Professor, Mechanical and Aerospace Engineering, Sibley School of Mechanical and Aerospace Engineering, Cornell University, Ithaca, NY
Professor of Engineering and Medicine, Department of Medicine, Division of Hematology and Oncology, Weill-Cornell Medical College, New York, NY
238 Upson Hall, Cornell University, Ithaca, NY 14853 v:607.255.4379 e:
Google Scholar: click here
Brian J. Kirby currently directs the Micro/Nanofluidics Laboratory in the Sibley School of Mechanical and Aerospace Engineering at Cornell University. He joined the School in August 2004. Previous to that, he was a Senior Member of the Technical Staff in the Microfluidics Department at Sandia National Laboratories in Livermore, California, where he worked from 2001-2004 on microfluidic systems, with applications primarily to counterbioterrorism. From 1996-2001 he worked as a graduate student in the High Temperature Gasdynamics Laboratory at Stanford University, where he developed laser spectroscopy techniques for imaging gases in flames for combustion and aerothermopropulsion applications. From 1994-1996 he worked as a graduate student in the Variable Gravity Research Laboratory at the University of Michigan, studying multiphase heat transfer processes; at Hewlett-Packard Laboratories in Palo Alto, CA, studying fluid mechanics processes in hard drive stacks; and in the Gas Dynamics Research Laboratoriesin the Aerospace Engineering Department at the University of Michigan, studying soot formation processes in low-pressure diffusion flames.Professor Kirby has received a 2002 R&D Top 100 Invention award for work on microvalves for high pressure-fluid control, a 2004 JD Watson Investigator award for microdevices for protein production and analysis, and a 2006 Presidential Early Career Award for Scientists and Engineers (PECASE) award for nanoscale electrokinetics and bioagent detection. He has received the 2008 Mr. and Mrs. Robert F. Tucker Excellence in Teaching Award, and he has also been selected to participate at the 2008 National Academy of Engineering Frontiers of Engineering conference.Prof. Kirby has taught in various capacities in the Sibley School of Mechanical and Aerospace Engineering at Cornell, the Mechanical Engineering Department at Stanford, and the Chemical Engineering Department at the University of Michigan, and has authored a leading textbook on microscale and nanoscale fluid mechanics.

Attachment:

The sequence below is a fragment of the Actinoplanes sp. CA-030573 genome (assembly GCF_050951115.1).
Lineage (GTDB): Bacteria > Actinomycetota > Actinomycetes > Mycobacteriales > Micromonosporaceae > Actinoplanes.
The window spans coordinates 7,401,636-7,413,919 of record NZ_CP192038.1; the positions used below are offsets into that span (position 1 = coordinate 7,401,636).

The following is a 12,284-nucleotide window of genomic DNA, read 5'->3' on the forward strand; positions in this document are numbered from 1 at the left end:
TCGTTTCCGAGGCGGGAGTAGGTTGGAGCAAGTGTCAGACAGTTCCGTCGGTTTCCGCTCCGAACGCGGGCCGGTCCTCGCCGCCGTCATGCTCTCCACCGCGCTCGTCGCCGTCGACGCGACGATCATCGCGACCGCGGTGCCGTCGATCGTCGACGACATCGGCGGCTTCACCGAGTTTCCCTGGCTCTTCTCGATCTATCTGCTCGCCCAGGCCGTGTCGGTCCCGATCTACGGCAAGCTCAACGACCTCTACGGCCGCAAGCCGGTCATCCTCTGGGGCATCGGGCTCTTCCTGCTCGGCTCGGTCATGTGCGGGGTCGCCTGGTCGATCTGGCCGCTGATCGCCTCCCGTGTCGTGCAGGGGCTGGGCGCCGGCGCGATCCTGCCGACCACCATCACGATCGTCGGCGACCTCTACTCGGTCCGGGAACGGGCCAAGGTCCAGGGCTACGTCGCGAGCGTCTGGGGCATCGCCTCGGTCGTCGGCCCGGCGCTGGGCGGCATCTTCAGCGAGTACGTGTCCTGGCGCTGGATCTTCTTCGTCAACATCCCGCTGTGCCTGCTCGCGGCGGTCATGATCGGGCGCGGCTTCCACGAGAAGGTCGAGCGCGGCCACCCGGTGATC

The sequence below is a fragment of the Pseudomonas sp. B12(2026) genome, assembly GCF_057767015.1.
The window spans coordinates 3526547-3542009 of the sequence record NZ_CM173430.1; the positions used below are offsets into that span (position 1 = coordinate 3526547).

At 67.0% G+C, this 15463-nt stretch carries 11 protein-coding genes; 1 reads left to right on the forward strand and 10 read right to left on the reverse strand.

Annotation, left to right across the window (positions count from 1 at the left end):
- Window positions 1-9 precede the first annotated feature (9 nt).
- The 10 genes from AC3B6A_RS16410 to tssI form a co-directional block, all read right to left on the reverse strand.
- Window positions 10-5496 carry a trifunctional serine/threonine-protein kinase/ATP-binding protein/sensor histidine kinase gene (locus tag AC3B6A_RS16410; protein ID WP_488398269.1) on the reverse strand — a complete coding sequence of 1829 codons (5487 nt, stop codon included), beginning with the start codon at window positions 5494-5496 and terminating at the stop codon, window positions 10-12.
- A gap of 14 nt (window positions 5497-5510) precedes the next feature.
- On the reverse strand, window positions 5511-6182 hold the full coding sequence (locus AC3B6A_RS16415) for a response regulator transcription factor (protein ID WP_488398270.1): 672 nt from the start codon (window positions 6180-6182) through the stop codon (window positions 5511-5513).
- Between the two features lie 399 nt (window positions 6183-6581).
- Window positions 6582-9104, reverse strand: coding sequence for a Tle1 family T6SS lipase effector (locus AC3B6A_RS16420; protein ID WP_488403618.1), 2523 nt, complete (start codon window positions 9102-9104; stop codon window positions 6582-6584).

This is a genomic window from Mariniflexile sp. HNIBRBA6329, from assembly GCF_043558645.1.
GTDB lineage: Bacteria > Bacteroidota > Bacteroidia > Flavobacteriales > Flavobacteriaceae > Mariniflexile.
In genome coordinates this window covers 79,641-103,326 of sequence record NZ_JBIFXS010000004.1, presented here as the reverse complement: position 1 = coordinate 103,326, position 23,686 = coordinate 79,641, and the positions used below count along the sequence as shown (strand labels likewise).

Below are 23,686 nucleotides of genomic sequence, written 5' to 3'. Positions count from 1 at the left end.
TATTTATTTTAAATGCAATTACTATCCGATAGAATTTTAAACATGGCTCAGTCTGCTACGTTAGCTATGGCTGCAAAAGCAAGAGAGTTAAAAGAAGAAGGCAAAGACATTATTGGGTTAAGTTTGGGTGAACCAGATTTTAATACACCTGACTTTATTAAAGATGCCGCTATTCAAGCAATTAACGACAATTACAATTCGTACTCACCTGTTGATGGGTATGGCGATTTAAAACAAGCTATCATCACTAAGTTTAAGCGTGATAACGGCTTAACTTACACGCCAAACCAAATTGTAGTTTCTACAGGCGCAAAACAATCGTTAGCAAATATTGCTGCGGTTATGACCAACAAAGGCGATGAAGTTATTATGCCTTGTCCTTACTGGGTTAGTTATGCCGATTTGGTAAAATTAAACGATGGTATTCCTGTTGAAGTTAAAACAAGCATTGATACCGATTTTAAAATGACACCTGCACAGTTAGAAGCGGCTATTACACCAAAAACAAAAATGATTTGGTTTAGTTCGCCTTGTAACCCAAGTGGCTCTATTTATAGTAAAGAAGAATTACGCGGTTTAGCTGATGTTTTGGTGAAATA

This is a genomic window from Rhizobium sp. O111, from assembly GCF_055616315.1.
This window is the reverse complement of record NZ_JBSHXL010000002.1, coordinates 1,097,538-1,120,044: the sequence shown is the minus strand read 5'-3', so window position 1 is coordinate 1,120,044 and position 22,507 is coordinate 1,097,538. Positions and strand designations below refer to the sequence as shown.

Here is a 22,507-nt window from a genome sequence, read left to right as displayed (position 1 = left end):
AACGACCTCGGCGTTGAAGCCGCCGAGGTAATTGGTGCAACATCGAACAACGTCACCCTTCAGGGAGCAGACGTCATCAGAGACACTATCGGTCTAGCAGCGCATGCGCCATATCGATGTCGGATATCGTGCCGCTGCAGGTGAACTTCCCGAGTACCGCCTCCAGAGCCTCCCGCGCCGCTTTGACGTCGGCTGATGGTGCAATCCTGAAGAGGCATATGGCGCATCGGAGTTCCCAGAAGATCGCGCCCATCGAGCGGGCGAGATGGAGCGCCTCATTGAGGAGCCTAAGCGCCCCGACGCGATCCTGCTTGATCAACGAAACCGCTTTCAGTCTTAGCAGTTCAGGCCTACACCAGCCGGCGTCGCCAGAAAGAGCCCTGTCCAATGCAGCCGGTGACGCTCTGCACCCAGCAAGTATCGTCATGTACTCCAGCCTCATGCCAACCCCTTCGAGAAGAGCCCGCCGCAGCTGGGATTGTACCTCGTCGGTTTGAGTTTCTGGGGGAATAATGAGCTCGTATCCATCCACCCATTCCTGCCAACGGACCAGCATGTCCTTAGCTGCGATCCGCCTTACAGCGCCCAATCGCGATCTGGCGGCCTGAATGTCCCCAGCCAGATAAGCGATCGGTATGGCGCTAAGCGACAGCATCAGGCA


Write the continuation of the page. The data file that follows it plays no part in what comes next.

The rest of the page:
Professor Kirby is a member of the graduate fields of Mechanical Engineering, Chemical Engineering, Biomedical Engineering, and Aerospace Engineering. He is also a member of the Nanobiotechnology Center and the Center for Microenvironemnt and Metastasis and a Faculty Fellow of the Atkinson Center for a Sustainable Future, and sits on the advisory board of the Innovation Incubator at the Clinical and Translational Science Center at the Weill Cornell Medical College.
Ph.D. 2001, Stanford University, Mechanical Engineering
M.S.E. 1996, University of Michigan, Mechanical Engineering
B.S.E. 1994, University of Michigan, Aerospace Engineering